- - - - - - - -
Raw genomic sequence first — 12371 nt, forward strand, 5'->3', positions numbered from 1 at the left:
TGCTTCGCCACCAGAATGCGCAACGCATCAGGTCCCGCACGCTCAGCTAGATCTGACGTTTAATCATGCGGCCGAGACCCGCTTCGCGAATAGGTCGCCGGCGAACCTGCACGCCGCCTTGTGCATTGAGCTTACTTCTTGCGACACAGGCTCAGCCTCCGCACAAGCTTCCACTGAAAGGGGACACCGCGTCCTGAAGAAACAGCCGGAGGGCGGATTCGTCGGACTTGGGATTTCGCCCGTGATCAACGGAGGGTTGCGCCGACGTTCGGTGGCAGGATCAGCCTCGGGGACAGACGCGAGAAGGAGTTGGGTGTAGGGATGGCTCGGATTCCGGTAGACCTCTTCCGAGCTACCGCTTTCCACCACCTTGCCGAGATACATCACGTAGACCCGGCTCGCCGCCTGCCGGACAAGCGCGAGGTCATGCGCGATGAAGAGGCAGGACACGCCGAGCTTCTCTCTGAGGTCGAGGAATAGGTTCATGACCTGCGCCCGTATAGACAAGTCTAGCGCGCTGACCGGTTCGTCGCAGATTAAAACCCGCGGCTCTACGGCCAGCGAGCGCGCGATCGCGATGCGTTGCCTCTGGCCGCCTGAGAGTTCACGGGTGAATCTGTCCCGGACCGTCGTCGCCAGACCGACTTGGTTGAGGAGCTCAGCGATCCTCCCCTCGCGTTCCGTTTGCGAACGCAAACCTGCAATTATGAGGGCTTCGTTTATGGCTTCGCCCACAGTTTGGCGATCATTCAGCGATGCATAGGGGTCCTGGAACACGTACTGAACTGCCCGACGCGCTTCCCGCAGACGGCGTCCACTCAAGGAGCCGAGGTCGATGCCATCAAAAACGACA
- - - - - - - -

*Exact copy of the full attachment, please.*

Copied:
Raw genomic sequence first — 12371 nt, forward strand, 5'->3', positions numbered from 1 at the left:
TGCTTCGCCACCAGAATGCGCAACGCATCAGGTCCCGCACGCTCAGCTAGATCTGACGTTTAATCATGCGGCCGAGACCCGCTTCGCGAATAGGTCGCCGGCGAACCTGCACGCCGCCTTGTGCATTGAGCTTACTTCTTGCGACACAGGCTCAGCCTCCGCACAAGCTTCCACTGAAAGGGGACACCGCGTCCTGAAGAAACAGCCGGAGGGCGGATTCGTCGGACTTGGGATTTCGCCCGTGATCAACGGAGGGTTGCGCCGACGTTCGGTGGCAGGATCAGCCTCGGGGACAGACGCGAGAAGGAGTTGGGTGTAGGGATGGCTCGGATTCCGGTAGACCTCTTCCGAGCTACCGCTTTCCACCACCTTGCCGAGATACATCACGTAGACCCGGCTCGCCGCCTGCCGGACAAGCGCGAGGTCATGCGCGATGAAGAGGCAGGACACGCCGAGCTTCTCTCTGAGGTCGAGGAATAGGTTCATGACCTGCGCCCGTATAGACAAGTCTAGCGCGCTGACCGGTTCGTCGCAGATTAAAACCCGCGGCTCTACGGCCAGCGAGCGCGCGATCGCGATGCGTTGCCTCTGGCCGCCTGAGAGTTCACGGGTGAATCTGTCCCGGACCGTCGTCGCCAGACCGACTTGGTTGAGGAGCTCAGCGATCCTCCCCTCGCGTTCCGTTTGCGAACGCAAACCTGCAATTATGAGGGCTTCGTTTATGGCTTCGCCCACAGTTTGGCGATCATTCAGCGATGCATAGGGGTCCTGGAACACGTACTGAACTGCCCGACGCGCTTCCCGCAGACGGCGTCCACTCAAGGAGCCGAGGTCGATGCCATCAAAAACGACA